The other ingredients are magnesium stearate (E572),
talc, povidone, microcrystalline cellulose (E460) and
croscarmellose sodium. The tablet coating includes
triethyl citrate, ethylcellulose, sodium laurylsulfate, cetyl
alcohol, hypromellose, talc and titanium dioxide (E171).
What Co-amoxiclav looks like and contents of the pack
Your medicine comes as an off-white, capsule shaped
film-coated tablet with sides that curve out, marked with
'AXC625' on one side and 'GG' on the other. The tablets
are scored on both sides. Co-amoxiclav is available in
blisters of 10, 15, 20, 21, or 100 tablets.
Not all pack sizes may be marketed.
Manufacturer
Generics [UK] Limited, Potters Bar, Herts, EN6 1TL, United
Marketing Authorisation Holder
Mylan, Station Close, Potters Bar, Herts, EN6 1TL.
This leaflet was last revised in
11/2014
Other sources of information
Detailed information on this medicine is available on
the website of the Medicines and Healthcare products
Regulatory Agency (MHRA).
Advice/medical education
Antibiotics are used to treat infections caused by
bacteria. They have no effect against infections caused
by viruses.
Sometimes an infection caused by bacteria does
not respond to a course of an antibiotic. One of the
commonest reasons for this to occur is because the
bacteria causing the infection are resistant to the
antibiotic that is being taken. This means that they can
survive and even multiply despite the antibiotic.
Bacteria can become resistant to antibiotics for many
reasons. Using antibiotics carefully can help to reduce
the chance of bacteria becoming resistant to them.
When your doctor prescribes a course of an antibiotic
it is intended to treat only your current illness. Paying
attention to the following advice will help prevent the
emergence of resistant bacteria that could stop the
antibiotic working.
1. It is very important that you take the antibiotic at the
right dose, at the right times and for the right number
of days. Read the instructions on the label and if
you do not understand anything ask your doctor or
pharmacist to explain.
2. You should not take an antibiotic unless it has been
prescribed specifically for you and you should use it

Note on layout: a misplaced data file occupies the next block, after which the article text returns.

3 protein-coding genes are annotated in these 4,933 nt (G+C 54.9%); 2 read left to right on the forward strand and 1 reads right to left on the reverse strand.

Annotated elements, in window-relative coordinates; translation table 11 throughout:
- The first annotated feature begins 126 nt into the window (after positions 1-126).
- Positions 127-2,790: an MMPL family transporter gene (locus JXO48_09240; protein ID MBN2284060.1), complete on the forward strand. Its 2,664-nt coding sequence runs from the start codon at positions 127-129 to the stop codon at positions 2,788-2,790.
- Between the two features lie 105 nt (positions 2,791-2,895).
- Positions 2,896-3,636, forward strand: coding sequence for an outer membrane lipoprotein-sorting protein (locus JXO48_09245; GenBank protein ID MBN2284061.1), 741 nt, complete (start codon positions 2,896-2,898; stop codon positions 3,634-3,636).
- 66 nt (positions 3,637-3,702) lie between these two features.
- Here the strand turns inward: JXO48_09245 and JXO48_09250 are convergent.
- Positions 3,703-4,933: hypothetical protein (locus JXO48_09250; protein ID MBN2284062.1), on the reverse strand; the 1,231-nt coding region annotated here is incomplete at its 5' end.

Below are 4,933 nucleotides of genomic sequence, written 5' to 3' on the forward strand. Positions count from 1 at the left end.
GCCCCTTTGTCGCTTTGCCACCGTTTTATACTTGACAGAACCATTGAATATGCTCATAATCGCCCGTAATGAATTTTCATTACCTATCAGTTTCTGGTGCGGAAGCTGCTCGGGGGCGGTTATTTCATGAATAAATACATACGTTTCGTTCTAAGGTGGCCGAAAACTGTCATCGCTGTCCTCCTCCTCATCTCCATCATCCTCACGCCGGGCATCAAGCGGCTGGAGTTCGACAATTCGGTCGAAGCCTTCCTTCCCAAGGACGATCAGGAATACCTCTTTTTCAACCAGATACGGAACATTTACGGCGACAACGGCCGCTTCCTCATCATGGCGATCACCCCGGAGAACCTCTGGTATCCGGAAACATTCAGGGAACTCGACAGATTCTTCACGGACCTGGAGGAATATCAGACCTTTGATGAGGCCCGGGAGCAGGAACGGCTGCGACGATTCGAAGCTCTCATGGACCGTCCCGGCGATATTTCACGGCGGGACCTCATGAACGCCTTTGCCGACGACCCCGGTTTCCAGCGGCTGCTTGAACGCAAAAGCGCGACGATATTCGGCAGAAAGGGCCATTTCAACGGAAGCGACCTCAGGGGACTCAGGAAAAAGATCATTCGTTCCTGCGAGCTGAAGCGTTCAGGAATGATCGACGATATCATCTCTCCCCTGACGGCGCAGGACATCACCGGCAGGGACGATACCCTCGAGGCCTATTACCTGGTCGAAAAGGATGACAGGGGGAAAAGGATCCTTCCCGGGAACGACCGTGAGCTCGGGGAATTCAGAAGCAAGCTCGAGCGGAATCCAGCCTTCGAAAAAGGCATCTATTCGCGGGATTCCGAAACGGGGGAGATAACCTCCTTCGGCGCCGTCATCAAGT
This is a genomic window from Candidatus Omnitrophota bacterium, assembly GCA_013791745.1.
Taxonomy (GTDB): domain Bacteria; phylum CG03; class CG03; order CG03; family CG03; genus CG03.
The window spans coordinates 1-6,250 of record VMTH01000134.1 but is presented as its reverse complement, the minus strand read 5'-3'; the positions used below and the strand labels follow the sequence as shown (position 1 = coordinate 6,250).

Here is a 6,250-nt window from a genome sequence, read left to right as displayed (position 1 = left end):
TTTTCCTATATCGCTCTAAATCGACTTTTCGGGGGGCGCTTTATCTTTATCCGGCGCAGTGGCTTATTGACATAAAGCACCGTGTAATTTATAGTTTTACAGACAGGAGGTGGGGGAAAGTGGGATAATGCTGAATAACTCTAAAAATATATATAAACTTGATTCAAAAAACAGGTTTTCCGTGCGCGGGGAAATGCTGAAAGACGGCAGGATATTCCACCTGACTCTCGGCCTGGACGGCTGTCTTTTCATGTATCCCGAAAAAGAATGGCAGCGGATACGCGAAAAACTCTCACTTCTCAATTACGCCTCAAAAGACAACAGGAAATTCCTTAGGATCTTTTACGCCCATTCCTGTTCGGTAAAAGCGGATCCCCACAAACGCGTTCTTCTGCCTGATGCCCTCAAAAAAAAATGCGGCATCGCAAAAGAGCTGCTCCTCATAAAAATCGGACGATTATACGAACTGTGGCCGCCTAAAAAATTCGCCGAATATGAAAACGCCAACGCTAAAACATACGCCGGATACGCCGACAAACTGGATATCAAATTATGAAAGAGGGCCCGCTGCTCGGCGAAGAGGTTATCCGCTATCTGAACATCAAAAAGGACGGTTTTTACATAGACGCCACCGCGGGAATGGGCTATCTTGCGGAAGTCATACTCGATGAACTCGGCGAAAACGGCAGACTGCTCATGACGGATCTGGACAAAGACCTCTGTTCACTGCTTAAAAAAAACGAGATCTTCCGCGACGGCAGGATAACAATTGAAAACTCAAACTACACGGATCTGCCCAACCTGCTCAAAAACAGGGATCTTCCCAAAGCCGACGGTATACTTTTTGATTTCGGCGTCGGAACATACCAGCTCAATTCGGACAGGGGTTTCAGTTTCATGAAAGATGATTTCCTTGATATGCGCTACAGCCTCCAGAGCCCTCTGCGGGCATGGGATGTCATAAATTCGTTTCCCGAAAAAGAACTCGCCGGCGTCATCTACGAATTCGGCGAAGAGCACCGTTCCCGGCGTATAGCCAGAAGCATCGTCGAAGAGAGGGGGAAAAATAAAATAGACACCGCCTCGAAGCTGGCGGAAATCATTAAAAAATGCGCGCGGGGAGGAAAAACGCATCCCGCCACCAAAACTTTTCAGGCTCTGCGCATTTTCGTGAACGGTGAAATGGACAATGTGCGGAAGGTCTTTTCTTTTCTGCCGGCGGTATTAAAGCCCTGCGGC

only to treat the infection for which it was prescribed.
3. You should not take antibiotics that have been
prescribed for other people even if they had an
infection that was similar to yours.
4. You should not give antibiotics that were prescribed
for you to other people.
5. If you have any antibiotic left over when you have
taken the course as directed by your doctor you
should take the remainder to a pharmacy for
appropriate disposal.

428803

Date: 25 Nov 2014
Description Amoxcillin / Clavulanic Acid 500/125mg 21
Component Type Leaflet

Pharma Code N/A

Affiliate Item Code 428803

SAP No. N/A

Superceded Affiliate Item Code 10004884

Vendor Job No. 230282

TrackWise PR No. 428803

Proof No. 6

MA No.

04569/0449,
04569/0459

Client Market UK

No. of colours
Colours

Page Count

2/2

Black

Non-Print
Colours
Equate CMYK
with

Packing Site/Printer N/A

Keyline/Drawing No. N/A

Main Font

Supplier Code TBC

Barcode Info N/A

Dimensions

Sign-offs

1

Time: 11:12

Myriad Pro
175 x 315mm

Body Text Size

9 pt

Expand view ⇕

Source: Medicines and Healthcare Products Regulatory Agency

Disclaimer: Every effort has been made to ensure that the information provided here is accurate, up-to-date and complete, but no guarantee is made to that effect. Drug information contained herein may be time sensitive. This information has been compiled for use by healthcare practitioners and consumers in the United States. The absence of a warning for a given drug or combination thereof in no way should be construed to indicate that the drug or combination is safe, effective or appropriate for any given patient. If you have questions about the substances you are taking, check with your doctor, nurse or pharmacist.